20. Planning Considerations • Initial planning team meeting • Develop a mission statement • Develop event objectives • Determine the necessary components of the public safety plan

  21. Initial Planning Team Meeting • Meeting team considerations: • The promoter’s or sponsoring organization’s purpose and experience • Event risks • Previous event concerns • Relevant local concerns • Weather • Community impact

  22. Mission Statement • An effective mission statement must: • Include public health and safety as a critical goal for the event • Express the special event’s purpose in a way that inspires commitment and innovation • Resonate with the people working on and for the special event, as well as with the various attendees that the event hopes to attract

  23. Mission Statement (cont.) • Questions to answer • What is the purpose of the special event? • What are we doing to address the purpose? • What benefits or values will result from the event? • How will public health and safety be protected?

  24. Event Objectives • Good objectives are SMART • Specific • Measurable • Achievable • Realistic • Time-based “Special Event Planning Checklist” Job Aids Page A-4 – A-8

  25. Issues to Consider • Common special issues related to pre-event planning include: • The permit approval process • Legal issues • Liability issues • Political issues • Economic issues • Attendee issues

  26. Permit-Approval Process The information below should be available to promoters before beginning the permit-approval process: • Identity of the approving authority and any other authorities actively involved in the approval process. • Relevant statutes, ordinances, codes, and standards (i.e., life safety codes) existing for special events and mass gatherings.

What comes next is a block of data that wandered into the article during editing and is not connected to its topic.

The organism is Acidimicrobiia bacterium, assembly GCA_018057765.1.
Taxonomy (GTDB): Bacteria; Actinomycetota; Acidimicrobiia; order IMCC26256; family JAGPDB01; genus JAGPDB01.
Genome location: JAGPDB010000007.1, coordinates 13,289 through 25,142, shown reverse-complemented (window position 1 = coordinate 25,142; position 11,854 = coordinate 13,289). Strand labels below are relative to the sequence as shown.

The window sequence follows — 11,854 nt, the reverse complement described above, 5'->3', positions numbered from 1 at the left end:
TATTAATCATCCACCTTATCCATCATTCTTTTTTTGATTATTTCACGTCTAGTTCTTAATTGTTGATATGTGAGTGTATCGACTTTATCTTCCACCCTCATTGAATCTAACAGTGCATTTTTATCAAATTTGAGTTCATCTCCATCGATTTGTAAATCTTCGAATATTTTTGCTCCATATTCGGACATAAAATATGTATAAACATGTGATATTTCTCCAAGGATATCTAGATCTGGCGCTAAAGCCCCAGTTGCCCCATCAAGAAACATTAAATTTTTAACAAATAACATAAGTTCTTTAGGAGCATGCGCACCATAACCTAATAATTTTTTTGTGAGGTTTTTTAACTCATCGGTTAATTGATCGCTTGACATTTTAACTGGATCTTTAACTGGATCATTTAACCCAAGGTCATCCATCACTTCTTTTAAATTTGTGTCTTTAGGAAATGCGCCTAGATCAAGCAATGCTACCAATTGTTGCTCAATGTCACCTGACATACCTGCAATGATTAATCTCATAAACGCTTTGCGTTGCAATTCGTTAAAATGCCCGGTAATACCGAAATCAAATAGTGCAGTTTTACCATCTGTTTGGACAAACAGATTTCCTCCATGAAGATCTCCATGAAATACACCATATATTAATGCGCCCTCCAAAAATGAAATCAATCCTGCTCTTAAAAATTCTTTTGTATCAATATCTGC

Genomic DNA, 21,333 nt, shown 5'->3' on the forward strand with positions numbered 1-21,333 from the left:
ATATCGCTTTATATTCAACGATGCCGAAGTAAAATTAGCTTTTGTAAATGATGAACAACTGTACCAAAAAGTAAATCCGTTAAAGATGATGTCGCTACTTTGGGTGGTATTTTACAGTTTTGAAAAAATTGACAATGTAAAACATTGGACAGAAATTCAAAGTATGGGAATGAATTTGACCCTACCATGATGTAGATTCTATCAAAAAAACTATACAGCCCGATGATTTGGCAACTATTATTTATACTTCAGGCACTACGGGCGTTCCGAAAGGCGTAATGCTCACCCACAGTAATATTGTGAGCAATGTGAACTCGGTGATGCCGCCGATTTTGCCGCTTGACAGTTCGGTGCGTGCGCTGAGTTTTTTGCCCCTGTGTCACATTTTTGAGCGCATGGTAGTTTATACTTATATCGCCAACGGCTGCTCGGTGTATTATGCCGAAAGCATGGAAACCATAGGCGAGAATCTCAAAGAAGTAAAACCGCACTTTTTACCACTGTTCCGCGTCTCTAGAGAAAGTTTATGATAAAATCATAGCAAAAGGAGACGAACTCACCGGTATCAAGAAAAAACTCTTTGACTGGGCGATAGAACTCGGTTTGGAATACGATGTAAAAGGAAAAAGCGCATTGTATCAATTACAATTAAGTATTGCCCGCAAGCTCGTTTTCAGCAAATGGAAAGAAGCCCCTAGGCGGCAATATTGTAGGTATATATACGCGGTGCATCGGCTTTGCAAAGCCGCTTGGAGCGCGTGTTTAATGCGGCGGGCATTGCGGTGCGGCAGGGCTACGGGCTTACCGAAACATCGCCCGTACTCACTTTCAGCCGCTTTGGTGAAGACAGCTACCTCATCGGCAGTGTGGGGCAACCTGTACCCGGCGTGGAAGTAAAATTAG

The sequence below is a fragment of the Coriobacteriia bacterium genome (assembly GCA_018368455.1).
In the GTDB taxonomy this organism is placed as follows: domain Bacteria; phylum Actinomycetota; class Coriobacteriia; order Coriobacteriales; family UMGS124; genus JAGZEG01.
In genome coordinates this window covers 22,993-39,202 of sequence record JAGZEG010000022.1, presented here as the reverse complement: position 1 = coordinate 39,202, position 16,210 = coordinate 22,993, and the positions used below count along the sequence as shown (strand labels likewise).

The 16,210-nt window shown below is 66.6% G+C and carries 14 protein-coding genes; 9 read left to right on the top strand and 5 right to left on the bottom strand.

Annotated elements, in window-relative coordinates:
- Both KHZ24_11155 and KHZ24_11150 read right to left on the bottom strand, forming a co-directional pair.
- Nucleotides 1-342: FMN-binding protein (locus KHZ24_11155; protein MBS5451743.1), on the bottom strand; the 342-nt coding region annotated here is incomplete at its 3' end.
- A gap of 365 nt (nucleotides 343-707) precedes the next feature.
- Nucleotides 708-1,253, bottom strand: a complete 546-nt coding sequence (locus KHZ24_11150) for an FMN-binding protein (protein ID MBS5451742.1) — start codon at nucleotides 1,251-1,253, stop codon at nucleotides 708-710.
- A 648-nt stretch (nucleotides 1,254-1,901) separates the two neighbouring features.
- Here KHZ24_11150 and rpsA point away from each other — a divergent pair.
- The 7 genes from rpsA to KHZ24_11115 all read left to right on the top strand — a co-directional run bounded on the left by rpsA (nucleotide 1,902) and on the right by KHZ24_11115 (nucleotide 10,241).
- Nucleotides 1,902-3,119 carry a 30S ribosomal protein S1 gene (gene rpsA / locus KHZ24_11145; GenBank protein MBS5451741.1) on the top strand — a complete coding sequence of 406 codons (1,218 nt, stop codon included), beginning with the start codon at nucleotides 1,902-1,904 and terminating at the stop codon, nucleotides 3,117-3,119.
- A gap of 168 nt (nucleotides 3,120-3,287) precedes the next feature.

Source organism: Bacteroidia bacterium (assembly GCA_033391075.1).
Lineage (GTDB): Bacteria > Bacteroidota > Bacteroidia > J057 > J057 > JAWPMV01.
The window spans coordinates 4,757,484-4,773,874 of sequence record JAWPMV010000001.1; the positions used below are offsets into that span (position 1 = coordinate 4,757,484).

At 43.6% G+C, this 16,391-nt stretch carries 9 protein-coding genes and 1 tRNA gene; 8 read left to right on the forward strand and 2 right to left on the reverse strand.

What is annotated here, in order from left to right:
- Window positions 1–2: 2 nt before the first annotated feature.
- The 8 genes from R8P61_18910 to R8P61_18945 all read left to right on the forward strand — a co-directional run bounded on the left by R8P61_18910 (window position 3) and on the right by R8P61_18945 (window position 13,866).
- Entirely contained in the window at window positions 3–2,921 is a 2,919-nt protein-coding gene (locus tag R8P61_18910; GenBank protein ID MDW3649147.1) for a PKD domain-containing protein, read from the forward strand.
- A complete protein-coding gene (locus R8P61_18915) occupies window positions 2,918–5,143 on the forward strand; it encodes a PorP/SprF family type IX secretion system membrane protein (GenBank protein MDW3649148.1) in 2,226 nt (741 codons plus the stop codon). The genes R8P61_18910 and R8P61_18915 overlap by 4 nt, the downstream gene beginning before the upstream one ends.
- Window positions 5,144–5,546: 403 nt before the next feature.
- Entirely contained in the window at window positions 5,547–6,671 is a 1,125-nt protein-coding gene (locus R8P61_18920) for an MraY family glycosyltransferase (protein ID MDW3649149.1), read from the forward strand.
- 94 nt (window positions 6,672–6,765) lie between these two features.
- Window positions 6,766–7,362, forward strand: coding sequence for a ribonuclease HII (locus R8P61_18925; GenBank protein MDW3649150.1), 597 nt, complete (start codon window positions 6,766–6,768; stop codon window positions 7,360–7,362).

27. Permit-Approval Process (cont.) • Documentation required to support their application • Insurance, bond, and liability information • Relevant deadlines for filing applications

  28. Permit-Approval Process (cont.) • Some communities have “One-Stop Shopping” for permitting. • This ensures that all required agencies are notified before the permit is issued. • Make sure to build in time for delays.

  29. Legal Issues • Promoters should consider: • Injuries • Acts or omissions • Costs incurred in responding to major emergencies occasioned by the event • Effects of the event on normal emergency operations

  30. Legal Issues (cont.) • Fee structures • “User Pays” policies • Escrow funds • Overtime costs

  31. Liability Issues • Bond posted or liability insurance • Emergency response • Venue cleanup • Traffic control • Crowd control • Statutory authority/Emergency powers

  32. Political and Economic Issues • Encourage elected political officials to support the event • Do not sacrifice public safety for economic benefit • Consider impact to fire and police agencies • Consider additional staffing to avoid negative impact

  33. Safety and Security Issues/Terrorism • Targets for terrorist activities • Large number of people • Media coverage • High profile impact • Certain events are high risk • Date of the event (holiday, anniversary) • Nature of the event • Location of the event • Participants in the event

  34. Safety and Security Issues/Terrorism (cont.) • Planners can prepare: • Know possible risks that event poses • Know audience event will attract • Ensure public safety personnel are trained and equipped with PPE • Ensure public safety teams understand how to mitigate incidents • Coordinate with Federal officials, including FBI or the Office of the Secretary of State if necessary

  35. Safety and Security Issues/Terrorism (cont.) • Anti-terrorism: Actions taken to mitigate potential effects of terrorist activity. • Counter-terrorism: Actions taken or activities planned to prevent a terrorist activity or event. “Terrorist Threats and Targets” Job Aids Page 1-15 – 1-16

  36. Activity 2.2 • Divide into small groups • Begin planning an event • Assigned Generic Scenario • Existing Upcoming Event • Identify organizations and functions that need to be coordinated and issues to be addressed • Discussion

  37. Pre-Event Planning • Questions?